AC: Your “root to leaf” approach focuses on what vegetables are in season and using as many parts of the vegetable as possible. Is reducing food waste a priority, a fortuitous side effect of exploring ingredients, or both? 

SS: Food waste is a serious cultural problem in our country. Food is viewed as disposable because we have so much of it, yet there are still many people that are food insecure and go hungry. It is a very unbalanced system. We all need to be more mindful of food and participate in fighting food waste as consumers.


Photo credit: Heidi Geldhauser

AC: And what is your biggest takeaway from viewing vegetables and ingredients as whole entities and not just pieces and parts?

SS: If you’re going to spend your hard earned money on beautiful food, vegetable, or animal, you owe it to the grower or rancher to honor the ingredient and you owe it to yourself to utilize as much as you can to make the most of your purchase.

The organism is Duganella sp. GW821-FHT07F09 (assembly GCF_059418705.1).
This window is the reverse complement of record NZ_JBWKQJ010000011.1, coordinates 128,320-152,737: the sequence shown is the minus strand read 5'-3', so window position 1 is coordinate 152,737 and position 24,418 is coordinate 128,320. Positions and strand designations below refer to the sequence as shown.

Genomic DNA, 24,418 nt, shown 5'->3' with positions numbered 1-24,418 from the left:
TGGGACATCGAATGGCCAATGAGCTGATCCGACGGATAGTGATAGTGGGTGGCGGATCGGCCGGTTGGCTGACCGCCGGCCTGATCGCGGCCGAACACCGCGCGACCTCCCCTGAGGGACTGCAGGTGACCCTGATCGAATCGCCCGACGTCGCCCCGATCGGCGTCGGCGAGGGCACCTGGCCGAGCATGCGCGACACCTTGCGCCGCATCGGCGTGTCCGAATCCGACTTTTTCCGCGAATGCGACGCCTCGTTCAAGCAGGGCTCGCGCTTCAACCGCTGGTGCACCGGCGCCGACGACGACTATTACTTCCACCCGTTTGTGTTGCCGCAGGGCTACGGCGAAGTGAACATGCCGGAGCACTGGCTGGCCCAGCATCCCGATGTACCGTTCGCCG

AC: What is the most challenging part of your job?

SS: Managing people is always difficult and getting your team to care and subscribe to your philosophy is something that we are always working on.

AC: Do you have any early memories of cooking? Did it play a role in your upbringing or was it something you came to as an adult?

SS: My earliest memory of cooking is helping my grandmother make biscuits in her Asheville home. I also used to cook dinner or weekend lunch for my family when I was a teen, and my mom let me help her in the kitchen. I definitely was able to cook for myself all through college and it was a natural progression for me to end up in a restaurant kitchen, as I felt comfortable with the general tasks required for cooking.

AC: What is your most reliable go-to ingredient? What do you always keep on hand in your home kitchen?

SS: I love to use extra virgin olive oil and citrus on lots of things. They have a natural balance that just tastes great. In my home kitchen, I rarely cook but I always have healthy snacks: nuts, nut butters, eggs, granola, frozen fruit, greens. I make breakfast mostly. I’m rarely home at lunchtime or dinner.